Georgetown Law’s Institute of International Economic Law Hosts Second Annual Fintech Week

November 14, 2018

Professor Chris Brummer led conversations with officials including Comptroller of the Currency Joseph Otting during Georgetown Law's Fintech Week.

Advances in financial technology are changing market and regulatory ecosystems in ways unimaginable a generation ago. These new developments offer exciting opportunities as well as enormous challenges — and Georgetown Law’s Institute of International Economic Law is leading the way in fostering the discussions.

Fintech Week, held at Georgetown Law and in Washington, D.C., November 5 to 8, featured multidisciplinary sessions with many of the world’s top fintech experts. In Hart Auditorium, Professor Chris Brummer, IIEL’s faculty director, interviewed a number of regulatory agency leaders including William Hinman, director of the U.S. Securities and Exchange Commission’s Division of Corporate Finance; Sheila C. Bair, former chair of the U.S. Federal Deposit Insurance Corporation; Craig S. Phillips, counsel to the secretary of the Treasury; Joseph M. Otting, Comptroller of the Currency; Pradeep Belur, chief of staff and chief operating officer at the U.S. Small Business Administration; and J. Christopher Giancarlo, chair of the U.S. Commodity Futures Trading Commission.

Professor Itai Grinberg discussed taxing cryptoassets, and at the International Monetary Fund, Professor Anna Gelpern led a conversation with David Lipton, first deputy managing director of the IMF.

Many of the conversations noted the moment when former Comptroller of the Currency Thomas Curry announced, in the very same Hart Auditorium in 2016, that his office would make special-purpose national bank charters available to financial technology companies offering bank products and services.

“Since then…there’s been a number of conversations and questions about how federal regulators should be cooperating, not just with the OCC’s Fintech Charter,” Brummer noted, in his conversation with Bair looking at appropriate regulatory responses to innovation. “What degree of coordination [among financial regulatory agencies both federally and internationally] would be required to effectively operationalize administrative innovation?”

While acknowledging that Fintech is inherently international, Brummer noted that information sharing by regulators across borders is difficult.

Bair responded that the Financial Stability Oversight Council, at least at the federal level, is a good vehicle to facilitate coordination. The Securities and Exchange Commission and the CFTC, she said, have also done a great job. Cross border information sharing, Bair noted, is not unique to financial services. “I do think we need more regulatory consolidation and streamlining,” she said.

Fintech Report

Adjunct Professor Perianne Boring of Georgetown University’s McDonough School of Business introduced Craig Phillips, counsel to Treasury Secretary Steven Mnuchin. Phillips is “truly at the center of the [Trump] Administration’s consideration for modernizing the financial system” and the key architect of a Fintech report that “publicly acknowledged, for the first time, in an official statement of the U.S. government, the need to create policies to promote the development of Fintech solutions,” Boring noted.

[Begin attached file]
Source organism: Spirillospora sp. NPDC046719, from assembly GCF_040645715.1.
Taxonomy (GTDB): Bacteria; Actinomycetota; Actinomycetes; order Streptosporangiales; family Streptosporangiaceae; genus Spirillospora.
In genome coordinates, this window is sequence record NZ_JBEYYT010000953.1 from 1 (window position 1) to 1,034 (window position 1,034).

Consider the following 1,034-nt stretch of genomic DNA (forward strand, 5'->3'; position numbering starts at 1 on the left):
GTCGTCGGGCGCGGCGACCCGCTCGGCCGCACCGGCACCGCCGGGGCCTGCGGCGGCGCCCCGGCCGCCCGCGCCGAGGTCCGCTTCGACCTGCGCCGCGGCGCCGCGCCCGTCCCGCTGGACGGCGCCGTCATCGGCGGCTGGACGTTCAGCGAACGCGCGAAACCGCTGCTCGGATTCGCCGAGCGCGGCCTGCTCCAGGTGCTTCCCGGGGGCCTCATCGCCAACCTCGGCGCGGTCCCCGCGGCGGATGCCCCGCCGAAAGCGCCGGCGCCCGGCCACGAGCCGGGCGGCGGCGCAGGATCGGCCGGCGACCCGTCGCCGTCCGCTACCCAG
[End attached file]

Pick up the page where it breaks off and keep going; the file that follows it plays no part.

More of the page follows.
Phillips outlined the Administration’s approach to financial regulation; the importance of innovation and the implications for fintech; and developments at the Financial Stability Oversight Counsel relating to digital assets.

“Overall, we think the technology has very broad and positive implications…these are important developments that we need to get right in the U.S. for economic leadership, but also there’s a competitive threat [with] other countries…” Phillips said. “It might happen that if we don’t take the right approach, it might not happen here.

Comptroller of the Currency Joseph Otting lent his thoughts regarding the implementation of the Fintech Charter that his predecessor, Curry, announced at Georgetown in December 2016. At the time, “probably hundreds of [fintech] companies thought they wanted to be a bank,” yet they soon learned that they lacked the infrastructure and processes to be a financial institution,” he said.

The challenge will be how to assist potential companies. “There are potentials on the horizon, as we look at blockchain and other activities around tracking securities or tracking asset values that also could have applications with the national banking charter.”

Digital Revolution

Christopher Giancarlo, chair of the CFTC, spoke of the challenges of big data, automated trade analysis and artificial intelligence. Seventy years after the creation of the world’s first electronic stored-program computer in an enormous room at Victoria University of Manchester, England, our smartphones today have 500 million times more storage capacity, he said. And the CFTC has been “no bystander” to the digitization of modern markets.

“Just as our lives are being transformed…the world’s trading markets are going through the same revolution, from analog to digital, from human to algorithmic trading, and from standalone centers to interconnected global trading webs,” Giancarlo said. “Emerging digital technologies are impacting trading markets in the entire financial landscape — with far ranging implications for capital formation and risk transfer.”

Brummer credited Giancarlo with sparking the idea that Georgetown sponsor an annual week on Fintech. But Giancarlo insisted that the credit was Brummer’s. “This conference, in such a short period of time, has really become one of the real forums for thought leadership in the Fintech space — in an environment that is crowded…with Fintech conferences, this one has really become a place [with very good] conversation and debate.”